Paperback subtitle: Inside the Digital Underground and the Battle for Our Connected World
© 2015 Marc Goodman
The future is arriving more quickly than we think, the world being re-formed beneath our feet. Ten years ago, the fact that a presidential candidate was glued to his ‘BlackBerry’ was an oddity; now, smartphones are the very way we interface with our environment. The transformation of the world from material to digital is total, providing new avenues for the darker instincts of mankind to exercise themselves alongside entertainment, commerce, and education. Future Crimes is an astonishing review of the myriad of ways that this brave new world is making us not only more productive, but more vulnerable to malicious attack – and offers insight into the dangers we will face tomorrow. This is a book without rival.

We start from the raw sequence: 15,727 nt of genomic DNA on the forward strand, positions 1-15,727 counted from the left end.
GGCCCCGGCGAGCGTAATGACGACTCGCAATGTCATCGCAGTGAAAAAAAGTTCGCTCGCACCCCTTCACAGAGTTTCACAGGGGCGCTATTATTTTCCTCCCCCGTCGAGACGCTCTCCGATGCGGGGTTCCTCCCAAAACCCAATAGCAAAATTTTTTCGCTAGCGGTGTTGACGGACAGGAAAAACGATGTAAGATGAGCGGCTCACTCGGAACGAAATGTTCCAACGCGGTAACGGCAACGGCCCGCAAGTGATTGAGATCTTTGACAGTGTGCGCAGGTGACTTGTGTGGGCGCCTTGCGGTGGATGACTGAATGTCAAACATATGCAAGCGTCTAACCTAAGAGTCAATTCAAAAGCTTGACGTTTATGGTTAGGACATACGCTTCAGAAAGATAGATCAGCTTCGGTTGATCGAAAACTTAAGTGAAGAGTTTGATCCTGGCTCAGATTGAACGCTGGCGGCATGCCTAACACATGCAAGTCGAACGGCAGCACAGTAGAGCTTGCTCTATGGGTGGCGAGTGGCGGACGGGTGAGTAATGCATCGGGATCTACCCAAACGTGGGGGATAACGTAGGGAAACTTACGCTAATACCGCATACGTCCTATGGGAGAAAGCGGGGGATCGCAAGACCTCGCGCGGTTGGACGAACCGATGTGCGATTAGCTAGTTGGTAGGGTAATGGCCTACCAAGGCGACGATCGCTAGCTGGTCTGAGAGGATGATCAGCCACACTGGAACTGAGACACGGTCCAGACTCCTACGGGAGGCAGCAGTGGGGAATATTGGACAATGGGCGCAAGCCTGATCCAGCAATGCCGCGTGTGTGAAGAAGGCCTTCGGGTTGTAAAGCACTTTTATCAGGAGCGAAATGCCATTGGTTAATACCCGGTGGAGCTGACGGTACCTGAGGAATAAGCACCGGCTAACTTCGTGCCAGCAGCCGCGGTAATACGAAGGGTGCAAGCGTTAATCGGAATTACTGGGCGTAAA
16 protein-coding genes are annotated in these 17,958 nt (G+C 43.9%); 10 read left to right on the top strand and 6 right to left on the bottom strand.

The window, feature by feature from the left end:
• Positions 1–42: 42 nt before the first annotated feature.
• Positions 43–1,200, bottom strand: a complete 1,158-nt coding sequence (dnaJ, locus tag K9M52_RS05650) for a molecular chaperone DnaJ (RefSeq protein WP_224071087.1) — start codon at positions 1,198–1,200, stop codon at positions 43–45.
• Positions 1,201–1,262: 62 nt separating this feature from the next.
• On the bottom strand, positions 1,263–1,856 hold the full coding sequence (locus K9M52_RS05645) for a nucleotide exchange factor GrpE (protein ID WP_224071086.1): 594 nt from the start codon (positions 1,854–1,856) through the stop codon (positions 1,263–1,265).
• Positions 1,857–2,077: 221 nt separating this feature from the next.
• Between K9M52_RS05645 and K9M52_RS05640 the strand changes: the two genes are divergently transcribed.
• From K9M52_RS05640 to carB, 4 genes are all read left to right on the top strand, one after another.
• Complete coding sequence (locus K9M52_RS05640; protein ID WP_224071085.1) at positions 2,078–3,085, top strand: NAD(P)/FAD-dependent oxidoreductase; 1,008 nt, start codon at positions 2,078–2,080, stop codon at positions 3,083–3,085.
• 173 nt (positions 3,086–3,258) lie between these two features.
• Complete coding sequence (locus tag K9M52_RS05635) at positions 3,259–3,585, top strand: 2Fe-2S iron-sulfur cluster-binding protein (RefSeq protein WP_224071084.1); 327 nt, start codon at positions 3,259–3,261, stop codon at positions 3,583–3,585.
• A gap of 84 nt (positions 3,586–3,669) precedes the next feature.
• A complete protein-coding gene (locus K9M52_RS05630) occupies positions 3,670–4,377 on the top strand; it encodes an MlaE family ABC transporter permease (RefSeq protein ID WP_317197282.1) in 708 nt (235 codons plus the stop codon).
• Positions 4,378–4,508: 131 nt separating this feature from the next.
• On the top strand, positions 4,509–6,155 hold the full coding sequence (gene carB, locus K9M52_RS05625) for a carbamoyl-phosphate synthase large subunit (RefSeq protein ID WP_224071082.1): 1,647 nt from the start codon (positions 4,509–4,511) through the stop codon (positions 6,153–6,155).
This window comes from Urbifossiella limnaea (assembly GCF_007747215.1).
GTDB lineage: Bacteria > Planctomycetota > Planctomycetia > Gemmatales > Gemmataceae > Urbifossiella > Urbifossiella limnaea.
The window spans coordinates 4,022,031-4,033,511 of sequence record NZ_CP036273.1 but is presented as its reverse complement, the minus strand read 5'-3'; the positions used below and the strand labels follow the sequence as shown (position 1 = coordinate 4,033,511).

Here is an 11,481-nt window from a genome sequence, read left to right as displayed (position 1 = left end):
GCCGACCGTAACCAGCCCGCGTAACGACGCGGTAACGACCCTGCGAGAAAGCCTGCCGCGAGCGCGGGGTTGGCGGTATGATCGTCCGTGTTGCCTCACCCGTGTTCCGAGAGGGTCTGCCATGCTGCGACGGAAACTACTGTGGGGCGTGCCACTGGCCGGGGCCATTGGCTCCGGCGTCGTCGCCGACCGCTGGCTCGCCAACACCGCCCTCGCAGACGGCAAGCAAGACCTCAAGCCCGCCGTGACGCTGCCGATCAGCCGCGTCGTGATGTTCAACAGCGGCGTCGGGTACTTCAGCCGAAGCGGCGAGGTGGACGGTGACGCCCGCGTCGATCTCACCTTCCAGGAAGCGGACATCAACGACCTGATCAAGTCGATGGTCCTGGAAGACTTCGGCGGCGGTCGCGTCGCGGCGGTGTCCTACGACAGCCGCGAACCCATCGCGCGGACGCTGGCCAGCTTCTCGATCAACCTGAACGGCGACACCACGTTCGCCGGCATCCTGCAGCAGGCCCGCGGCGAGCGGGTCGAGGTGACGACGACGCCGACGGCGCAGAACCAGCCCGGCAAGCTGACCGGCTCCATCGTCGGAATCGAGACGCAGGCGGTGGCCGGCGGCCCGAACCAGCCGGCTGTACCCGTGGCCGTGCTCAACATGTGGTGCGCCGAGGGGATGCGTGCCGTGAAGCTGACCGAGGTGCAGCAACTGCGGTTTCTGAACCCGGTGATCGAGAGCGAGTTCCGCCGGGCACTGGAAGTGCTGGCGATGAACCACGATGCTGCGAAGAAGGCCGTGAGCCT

Goodman writes as a law enforcement official who specialized in cyber security as computers left warehouses to become basic infrastructure. Now, after decades of experience, he shares extensive research and personal encounters with the reader. He begins by treading familiar ground at first, by reviewing the state of overwhelming exposure people now live in. As learned in Data and Goliath, virtually everything we do generates data that is collected and evaluated by someone, whether it’s our phone company keeping a history of where our phone travels, apps within the phone transferring our information to marketing agencies, or our interactions with the online world being monitored and recorded, as Google sifts through our email – and our websearches, and our YouTube viewing history, and our web activity on Android and Chrome – ostensibly to sell ‘better ads’. It's not just Google, of course: facebook is another major data distributor, but practically every website that depends on adspace is complicit.